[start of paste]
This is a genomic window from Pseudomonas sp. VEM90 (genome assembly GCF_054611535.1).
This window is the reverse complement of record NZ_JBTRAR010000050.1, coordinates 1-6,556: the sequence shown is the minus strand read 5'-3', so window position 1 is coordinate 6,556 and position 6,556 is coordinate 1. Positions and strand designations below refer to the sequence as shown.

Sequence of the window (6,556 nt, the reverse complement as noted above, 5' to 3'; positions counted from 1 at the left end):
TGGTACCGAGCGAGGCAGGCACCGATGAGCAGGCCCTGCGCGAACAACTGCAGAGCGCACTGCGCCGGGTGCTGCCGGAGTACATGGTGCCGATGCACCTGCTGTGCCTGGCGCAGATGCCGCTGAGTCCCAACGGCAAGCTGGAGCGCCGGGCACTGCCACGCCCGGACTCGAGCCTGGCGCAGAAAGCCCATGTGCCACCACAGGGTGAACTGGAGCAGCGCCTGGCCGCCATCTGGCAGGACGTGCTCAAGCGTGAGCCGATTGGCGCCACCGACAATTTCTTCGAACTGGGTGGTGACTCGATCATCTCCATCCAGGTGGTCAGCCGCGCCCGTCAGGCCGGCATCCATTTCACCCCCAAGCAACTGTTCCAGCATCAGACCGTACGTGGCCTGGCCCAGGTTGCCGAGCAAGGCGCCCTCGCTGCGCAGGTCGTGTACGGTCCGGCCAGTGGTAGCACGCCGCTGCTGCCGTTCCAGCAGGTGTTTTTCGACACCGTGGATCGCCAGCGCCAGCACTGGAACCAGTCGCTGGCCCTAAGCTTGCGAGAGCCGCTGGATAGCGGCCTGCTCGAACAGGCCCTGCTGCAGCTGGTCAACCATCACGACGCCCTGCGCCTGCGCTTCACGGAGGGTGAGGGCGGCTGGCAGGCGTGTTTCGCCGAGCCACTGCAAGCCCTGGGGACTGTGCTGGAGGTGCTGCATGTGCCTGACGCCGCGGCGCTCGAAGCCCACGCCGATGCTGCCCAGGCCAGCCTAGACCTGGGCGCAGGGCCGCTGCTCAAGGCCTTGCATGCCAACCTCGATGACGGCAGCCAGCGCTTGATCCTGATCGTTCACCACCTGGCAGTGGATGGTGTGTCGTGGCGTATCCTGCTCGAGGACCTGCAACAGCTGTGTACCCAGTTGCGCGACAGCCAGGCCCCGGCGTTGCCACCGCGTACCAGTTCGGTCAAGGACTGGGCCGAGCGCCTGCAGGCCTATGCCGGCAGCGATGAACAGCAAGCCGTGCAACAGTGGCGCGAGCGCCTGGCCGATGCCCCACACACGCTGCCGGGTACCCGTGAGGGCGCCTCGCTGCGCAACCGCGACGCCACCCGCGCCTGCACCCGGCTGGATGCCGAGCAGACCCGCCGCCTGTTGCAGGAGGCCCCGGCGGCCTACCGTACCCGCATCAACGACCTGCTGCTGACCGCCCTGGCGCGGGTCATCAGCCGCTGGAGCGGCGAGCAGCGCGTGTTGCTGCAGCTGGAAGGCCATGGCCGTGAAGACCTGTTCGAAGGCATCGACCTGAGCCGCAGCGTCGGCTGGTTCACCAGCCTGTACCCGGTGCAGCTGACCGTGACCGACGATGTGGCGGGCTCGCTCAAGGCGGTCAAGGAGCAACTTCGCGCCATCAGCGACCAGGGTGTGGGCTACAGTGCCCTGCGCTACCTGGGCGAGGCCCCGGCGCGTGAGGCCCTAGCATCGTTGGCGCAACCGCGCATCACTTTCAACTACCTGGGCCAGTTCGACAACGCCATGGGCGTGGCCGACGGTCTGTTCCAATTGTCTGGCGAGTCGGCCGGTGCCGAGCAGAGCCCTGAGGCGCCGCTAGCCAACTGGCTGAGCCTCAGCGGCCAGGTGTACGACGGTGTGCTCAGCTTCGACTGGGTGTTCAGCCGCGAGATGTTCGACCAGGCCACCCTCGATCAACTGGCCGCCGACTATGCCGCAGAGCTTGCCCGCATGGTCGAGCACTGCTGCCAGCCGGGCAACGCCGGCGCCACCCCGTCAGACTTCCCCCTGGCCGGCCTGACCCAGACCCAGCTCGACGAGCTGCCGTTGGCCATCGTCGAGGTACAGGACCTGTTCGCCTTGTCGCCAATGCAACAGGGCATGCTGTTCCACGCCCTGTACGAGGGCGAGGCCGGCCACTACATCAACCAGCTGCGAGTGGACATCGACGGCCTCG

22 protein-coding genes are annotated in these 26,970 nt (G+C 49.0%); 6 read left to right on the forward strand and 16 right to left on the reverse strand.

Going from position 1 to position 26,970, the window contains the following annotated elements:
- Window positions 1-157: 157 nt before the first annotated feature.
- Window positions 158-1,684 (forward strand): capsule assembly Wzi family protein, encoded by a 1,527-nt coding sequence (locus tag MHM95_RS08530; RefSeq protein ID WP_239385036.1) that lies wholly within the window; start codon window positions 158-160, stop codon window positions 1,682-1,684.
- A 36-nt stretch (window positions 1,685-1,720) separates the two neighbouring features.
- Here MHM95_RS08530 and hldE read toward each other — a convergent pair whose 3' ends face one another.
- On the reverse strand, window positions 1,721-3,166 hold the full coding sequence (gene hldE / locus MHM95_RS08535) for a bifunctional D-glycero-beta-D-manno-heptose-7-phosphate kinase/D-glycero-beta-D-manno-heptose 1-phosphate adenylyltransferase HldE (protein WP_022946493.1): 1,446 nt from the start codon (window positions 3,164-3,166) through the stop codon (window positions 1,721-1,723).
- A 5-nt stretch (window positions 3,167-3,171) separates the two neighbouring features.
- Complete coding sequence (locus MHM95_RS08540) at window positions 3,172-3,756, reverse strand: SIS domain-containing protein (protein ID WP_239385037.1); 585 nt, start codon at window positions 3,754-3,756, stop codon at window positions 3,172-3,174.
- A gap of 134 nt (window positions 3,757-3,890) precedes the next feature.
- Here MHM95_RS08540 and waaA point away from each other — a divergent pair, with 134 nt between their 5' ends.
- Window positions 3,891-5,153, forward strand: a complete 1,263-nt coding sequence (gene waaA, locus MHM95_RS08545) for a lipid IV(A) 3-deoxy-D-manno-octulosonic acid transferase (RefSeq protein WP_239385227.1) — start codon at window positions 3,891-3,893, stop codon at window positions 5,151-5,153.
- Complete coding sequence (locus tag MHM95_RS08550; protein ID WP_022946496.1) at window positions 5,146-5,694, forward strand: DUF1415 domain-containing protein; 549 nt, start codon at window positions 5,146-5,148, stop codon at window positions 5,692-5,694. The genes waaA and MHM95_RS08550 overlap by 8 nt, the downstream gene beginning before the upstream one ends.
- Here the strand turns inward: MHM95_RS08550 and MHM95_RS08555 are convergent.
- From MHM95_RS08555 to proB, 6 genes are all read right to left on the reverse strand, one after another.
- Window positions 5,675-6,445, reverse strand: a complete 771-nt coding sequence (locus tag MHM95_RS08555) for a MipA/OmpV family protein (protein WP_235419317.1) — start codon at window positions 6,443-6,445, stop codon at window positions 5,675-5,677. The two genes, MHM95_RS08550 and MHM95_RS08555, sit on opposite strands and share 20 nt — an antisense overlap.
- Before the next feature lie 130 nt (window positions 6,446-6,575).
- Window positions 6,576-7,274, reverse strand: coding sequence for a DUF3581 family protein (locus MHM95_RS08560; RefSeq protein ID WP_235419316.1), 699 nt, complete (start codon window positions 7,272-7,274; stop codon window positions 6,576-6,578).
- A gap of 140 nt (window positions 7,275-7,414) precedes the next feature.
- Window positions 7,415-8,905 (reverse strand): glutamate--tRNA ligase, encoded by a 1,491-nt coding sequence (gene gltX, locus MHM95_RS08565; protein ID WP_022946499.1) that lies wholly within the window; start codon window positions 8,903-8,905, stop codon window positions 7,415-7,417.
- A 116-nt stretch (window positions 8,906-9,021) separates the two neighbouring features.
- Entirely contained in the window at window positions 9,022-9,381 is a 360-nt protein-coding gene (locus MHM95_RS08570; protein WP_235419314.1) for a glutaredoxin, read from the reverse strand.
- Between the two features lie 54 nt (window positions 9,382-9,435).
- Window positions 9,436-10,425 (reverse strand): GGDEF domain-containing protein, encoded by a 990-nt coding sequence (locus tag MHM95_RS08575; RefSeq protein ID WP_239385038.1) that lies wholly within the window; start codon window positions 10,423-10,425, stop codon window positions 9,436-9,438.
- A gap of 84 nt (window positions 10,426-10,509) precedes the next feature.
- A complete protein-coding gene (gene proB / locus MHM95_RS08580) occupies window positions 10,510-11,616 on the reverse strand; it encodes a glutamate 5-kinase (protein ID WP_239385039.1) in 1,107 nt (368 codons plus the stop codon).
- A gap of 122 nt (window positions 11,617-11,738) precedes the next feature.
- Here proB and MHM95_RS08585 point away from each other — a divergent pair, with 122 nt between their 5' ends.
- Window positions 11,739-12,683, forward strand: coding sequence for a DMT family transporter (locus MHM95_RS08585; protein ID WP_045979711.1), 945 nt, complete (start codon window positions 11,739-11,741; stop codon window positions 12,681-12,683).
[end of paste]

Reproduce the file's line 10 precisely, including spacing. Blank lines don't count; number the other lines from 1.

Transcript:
- Here MHM95_RS08530 and hldE read toward each other — a convergent pair whose 3' ends face one another.